Ohio House District 88 candidates Rex Damschroder and Bill Young spoke at Heidelberg University Tuesday afternoon, to discuss several key issues in the upcoming election.
Damschroder, R-Fremont, who is finishing his first term in the Ohio House of Representatives for District 88, said he offers knowledge of the private sector, in addition to political prowess.
"It makes it just a little bit more difficult, for somebody who has never been an employer," he said. "It's those real world experiences that I can bring to the table, that I offer as state representative."
Young, DGreen Springs, who recently retired after 38 years of teaching in Ohio schools, said the House could benefit from a new face, and he wants to focus on improving public education in the state.
"I thought about teaching year 39, I really did," Young said. "I still have it, I still love the students, and I enjoy what I do. But I think things in Ohio need a new perspective."
Damschroder cited his previous record as a reason why he should be re-elected, and he said that he and his fellow legislators were able to balance the state's budget after facing an $8 billion budget.
He also said that he was able to get a bill passed to ban texting and driving.
"This is a very big issue," Damschroder said. "There's no way you can safely drive a car and take your eyes off the road. However we have a lot of people that are trying it, and it's proving to be very fatal."
He said the bill did get "watered down a little bit at the Senate," but he hopes to make texting while driving a primary offense for all drivers, as opposed to only drivers under 18.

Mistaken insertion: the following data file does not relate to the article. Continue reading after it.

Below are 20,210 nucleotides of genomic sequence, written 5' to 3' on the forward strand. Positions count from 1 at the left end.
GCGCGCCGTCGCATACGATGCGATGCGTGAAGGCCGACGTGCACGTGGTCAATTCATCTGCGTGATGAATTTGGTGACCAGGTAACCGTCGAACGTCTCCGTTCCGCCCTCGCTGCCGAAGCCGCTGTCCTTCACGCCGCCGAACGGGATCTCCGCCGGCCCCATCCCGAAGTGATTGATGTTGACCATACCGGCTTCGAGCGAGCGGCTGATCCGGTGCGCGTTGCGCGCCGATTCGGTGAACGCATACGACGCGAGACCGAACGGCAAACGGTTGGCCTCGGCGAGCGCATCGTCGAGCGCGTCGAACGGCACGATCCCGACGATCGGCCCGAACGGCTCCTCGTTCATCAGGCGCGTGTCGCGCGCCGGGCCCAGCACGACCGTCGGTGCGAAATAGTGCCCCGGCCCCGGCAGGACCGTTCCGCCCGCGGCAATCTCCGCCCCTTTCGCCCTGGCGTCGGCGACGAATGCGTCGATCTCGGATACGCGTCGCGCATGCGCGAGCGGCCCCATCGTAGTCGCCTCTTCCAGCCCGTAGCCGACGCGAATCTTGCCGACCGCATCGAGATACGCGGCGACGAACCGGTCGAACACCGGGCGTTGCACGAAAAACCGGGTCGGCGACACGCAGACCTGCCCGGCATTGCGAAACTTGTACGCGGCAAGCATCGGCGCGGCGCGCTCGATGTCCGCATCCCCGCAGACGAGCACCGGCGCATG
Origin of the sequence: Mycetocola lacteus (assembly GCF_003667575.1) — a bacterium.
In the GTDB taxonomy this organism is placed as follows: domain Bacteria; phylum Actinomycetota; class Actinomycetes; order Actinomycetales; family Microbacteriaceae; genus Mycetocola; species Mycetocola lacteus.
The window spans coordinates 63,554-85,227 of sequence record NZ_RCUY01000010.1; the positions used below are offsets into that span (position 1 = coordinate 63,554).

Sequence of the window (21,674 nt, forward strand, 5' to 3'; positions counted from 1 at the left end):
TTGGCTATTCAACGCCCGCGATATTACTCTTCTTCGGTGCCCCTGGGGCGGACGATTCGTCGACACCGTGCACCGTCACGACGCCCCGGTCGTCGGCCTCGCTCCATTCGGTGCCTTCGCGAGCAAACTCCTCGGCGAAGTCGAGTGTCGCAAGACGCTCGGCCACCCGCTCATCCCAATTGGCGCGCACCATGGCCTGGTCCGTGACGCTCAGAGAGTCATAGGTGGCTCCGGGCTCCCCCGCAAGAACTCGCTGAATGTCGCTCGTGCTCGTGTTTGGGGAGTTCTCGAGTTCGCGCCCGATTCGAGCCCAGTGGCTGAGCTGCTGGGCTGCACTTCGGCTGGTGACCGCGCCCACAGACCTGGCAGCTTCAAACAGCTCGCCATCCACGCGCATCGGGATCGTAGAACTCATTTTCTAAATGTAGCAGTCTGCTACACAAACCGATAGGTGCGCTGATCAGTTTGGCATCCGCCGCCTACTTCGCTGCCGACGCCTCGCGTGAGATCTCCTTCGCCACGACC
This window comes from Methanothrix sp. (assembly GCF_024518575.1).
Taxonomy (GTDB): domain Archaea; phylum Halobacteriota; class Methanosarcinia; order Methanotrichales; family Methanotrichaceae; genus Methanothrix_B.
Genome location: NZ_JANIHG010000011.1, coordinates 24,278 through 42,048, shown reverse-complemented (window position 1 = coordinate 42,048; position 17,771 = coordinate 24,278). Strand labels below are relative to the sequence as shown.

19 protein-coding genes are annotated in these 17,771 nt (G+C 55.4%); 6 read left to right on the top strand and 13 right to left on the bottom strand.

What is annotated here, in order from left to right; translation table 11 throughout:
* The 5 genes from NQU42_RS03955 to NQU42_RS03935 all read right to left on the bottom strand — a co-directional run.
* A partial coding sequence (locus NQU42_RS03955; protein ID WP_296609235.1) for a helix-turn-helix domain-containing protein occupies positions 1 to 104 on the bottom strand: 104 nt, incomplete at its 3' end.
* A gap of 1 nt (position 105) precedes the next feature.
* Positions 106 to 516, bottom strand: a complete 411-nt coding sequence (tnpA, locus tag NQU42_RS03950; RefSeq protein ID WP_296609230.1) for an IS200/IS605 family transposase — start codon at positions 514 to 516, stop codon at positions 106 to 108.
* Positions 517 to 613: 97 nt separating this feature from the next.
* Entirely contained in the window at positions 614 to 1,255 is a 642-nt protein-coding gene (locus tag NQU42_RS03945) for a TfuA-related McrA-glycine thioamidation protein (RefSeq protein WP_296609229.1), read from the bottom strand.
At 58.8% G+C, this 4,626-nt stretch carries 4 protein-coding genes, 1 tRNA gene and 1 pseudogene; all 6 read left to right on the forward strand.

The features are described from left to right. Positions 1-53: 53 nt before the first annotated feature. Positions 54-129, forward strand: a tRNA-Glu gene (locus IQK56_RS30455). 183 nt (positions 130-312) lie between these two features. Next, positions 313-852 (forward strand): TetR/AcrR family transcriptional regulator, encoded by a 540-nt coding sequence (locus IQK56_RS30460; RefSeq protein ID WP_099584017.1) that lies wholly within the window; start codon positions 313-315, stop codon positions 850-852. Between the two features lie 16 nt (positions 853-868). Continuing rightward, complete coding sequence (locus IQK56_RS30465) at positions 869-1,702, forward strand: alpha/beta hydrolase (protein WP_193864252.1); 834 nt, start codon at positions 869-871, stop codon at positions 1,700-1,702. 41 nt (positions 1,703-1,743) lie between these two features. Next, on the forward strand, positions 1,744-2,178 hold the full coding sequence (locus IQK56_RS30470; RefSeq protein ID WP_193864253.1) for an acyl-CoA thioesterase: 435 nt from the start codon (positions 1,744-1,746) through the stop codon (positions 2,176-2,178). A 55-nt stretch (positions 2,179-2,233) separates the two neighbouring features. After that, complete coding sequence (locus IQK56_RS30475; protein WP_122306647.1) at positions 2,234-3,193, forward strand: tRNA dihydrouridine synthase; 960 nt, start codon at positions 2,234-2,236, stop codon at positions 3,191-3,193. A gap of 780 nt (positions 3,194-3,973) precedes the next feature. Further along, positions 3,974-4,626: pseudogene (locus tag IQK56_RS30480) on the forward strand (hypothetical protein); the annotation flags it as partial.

Young's main focus throughout his campaign has been education, and he said that Kasich's impact on education in the state has been "crippling."
Young said 3,000 teachers lost jobs last year in Ohio.
Damschroder rebutted Young's claim, and said that Young's school district has seen increased funding in the past few years.
Young said "there's going to be some superintedants that are going to be shocked to hear that we have not had a reduction in state funding from the state of Ohio to our public schools."
Damschroder said Ohio is number one job leader in job creation in the Midwest, and number four in the nation.
"We've turned Ohio around, we got us moving in the right direction," he said. "If we, as a legislature can make the right environment for businesses."
Young responded by saying that he has seen cities like Fostoria and Tiffin struggle, and said that people want good jobs, "not dollar store jobs."
"I think the citizens of Tiffin are going to be really surprised to find out how good things are going, if they're being asked for the first time since 1987 to approve an income tax increase," Young said.
Heidelberg professor John Bing served as the moderator for the discussion for the program.